One such business included Grapes & Grains, a fine wine and spirits retail establishment in Barrington. Knowing early on that social distancing would make it near impossible to service customers in his relatively small location, owner Matthew Amaral contacted the SBDC for counsel. 

Center consultants worked with Amaral to develop a questionnaire for his customers that helped to guide the launch of an e-commerce store that not only led to the survival of Grapes & Grains but to its growth, including the addition of several new employees.

At Grapes & Grains earlier in the pandemic, from left: RISBDC
State Director Ed Huttenhower, store owner Matthew Amaral, and
RISBDC Greater Newport Regional Director Paul Harden.
(Beau Jones/URI Momentum)

“I reached out to RISBDC just to have a sounding board, to have an adviser,” Amaral said. 

“I was going to make these decisions, but I could have someone that I could discuss my ideas with on a more of a senior type level. Someone to coach and mentor me, to confirm that the decisions I was making was in the best interest of my staff, my community, my business. And the RISBDC did just that. The results indicated that customers would be happy with a model that included going with online orders and curbside pickup only.”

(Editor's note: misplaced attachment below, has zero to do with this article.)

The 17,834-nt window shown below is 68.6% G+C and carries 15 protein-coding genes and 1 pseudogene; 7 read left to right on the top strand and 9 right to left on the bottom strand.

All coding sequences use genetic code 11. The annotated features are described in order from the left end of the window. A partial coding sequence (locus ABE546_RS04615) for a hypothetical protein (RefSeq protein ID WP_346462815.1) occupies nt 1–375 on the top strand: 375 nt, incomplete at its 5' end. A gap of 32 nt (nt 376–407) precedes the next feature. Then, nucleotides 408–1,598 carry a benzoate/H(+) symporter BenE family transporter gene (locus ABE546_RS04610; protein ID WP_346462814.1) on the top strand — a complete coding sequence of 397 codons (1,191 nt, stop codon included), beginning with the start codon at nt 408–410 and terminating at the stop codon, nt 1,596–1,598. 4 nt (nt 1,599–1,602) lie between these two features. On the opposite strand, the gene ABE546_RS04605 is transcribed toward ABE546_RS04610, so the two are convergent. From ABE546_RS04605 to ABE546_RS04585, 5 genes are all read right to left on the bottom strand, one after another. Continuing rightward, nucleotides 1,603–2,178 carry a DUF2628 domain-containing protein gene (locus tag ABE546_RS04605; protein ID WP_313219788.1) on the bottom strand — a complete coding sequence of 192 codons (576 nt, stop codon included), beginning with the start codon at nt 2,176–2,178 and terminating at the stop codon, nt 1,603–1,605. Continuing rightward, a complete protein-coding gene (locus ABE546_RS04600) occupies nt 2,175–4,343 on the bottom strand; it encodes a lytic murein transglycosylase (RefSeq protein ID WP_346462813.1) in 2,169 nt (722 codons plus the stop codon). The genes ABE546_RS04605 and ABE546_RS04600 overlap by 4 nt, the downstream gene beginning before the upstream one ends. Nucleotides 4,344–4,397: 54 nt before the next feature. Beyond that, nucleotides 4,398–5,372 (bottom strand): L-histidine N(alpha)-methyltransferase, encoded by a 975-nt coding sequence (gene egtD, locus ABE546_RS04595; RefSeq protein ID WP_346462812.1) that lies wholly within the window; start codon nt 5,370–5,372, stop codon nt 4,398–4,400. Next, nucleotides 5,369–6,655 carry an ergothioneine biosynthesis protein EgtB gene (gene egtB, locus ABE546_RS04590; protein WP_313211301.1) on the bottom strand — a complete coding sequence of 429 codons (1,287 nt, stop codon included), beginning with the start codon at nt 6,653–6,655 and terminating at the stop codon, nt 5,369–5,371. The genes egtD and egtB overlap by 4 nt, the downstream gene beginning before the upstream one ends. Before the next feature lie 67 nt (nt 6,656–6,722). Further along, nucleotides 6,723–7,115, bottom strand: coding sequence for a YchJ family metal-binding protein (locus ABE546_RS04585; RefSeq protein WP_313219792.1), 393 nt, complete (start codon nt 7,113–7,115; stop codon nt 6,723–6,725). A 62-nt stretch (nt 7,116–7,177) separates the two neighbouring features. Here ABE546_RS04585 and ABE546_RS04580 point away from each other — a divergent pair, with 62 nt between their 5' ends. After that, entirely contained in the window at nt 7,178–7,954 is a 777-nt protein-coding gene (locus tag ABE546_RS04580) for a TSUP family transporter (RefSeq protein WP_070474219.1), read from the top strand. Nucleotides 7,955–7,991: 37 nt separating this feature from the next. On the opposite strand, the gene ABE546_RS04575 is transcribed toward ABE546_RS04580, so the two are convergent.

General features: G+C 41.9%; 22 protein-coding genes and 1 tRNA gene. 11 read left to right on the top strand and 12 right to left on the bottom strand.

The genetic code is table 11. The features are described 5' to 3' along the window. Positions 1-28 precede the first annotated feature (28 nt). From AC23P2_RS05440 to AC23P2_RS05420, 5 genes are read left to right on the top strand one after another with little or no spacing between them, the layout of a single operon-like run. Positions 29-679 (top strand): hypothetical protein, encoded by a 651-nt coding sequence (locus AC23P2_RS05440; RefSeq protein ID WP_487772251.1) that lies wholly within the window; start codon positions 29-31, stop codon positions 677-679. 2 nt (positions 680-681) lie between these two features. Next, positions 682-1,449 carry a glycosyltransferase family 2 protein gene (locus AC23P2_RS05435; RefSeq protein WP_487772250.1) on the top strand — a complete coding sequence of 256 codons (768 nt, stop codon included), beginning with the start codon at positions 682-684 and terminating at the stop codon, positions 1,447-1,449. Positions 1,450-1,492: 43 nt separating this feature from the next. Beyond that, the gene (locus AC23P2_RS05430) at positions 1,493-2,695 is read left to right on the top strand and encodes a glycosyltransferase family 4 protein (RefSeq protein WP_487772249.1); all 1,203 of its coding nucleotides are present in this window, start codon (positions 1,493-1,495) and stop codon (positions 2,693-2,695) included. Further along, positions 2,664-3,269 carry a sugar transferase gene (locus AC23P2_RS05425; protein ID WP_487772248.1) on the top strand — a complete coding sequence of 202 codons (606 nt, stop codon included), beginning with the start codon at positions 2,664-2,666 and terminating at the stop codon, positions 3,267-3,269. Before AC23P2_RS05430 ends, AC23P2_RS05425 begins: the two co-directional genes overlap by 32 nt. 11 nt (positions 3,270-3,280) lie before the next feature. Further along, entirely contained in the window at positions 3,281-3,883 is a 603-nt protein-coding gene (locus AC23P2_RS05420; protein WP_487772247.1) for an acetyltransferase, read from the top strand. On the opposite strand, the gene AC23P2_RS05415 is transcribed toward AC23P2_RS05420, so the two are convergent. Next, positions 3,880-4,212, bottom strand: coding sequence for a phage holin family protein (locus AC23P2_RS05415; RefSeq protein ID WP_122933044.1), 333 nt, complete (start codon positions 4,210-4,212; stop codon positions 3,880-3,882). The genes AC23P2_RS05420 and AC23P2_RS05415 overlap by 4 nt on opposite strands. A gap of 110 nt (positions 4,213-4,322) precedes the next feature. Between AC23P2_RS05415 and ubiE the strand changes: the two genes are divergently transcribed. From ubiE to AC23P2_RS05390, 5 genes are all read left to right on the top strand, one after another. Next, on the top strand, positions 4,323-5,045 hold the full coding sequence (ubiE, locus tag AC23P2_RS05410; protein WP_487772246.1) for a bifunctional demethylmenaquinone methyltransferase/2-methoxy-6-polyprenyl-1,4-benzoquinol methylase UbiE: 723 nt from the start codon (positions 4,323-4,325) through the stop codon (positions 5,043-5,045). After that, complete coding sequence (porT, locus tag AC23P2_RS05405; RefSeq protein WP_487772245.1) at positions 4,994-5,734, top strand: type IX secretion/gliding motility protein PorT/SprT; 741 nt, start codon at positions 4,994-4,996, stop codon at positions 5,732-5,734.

According to the United States Small Business Administration (SBA), in 2020 small businesses – those with 500 employees or less – made up close to 99% of all Rhode Island businesses and supported more than 229,000 employees – over half of all those employed in the state. The vast majority of Rhode Island’s almost 104,000 small businesses were firms with fewer than 20 employees. These firms also make up the largest share of small business employment in the state.

Like Grapes & Grains, most of the Center’s clientele are smaller firms that have, on average, 4.3 employees. More than half identify as woman or minority-owned. In FY2019, for every state dollar appropriated to the Rhode Island Small Business Development Center, the center and its clients returned close to $62 through annual sales growth and investment capital, for a total of $21.6 million.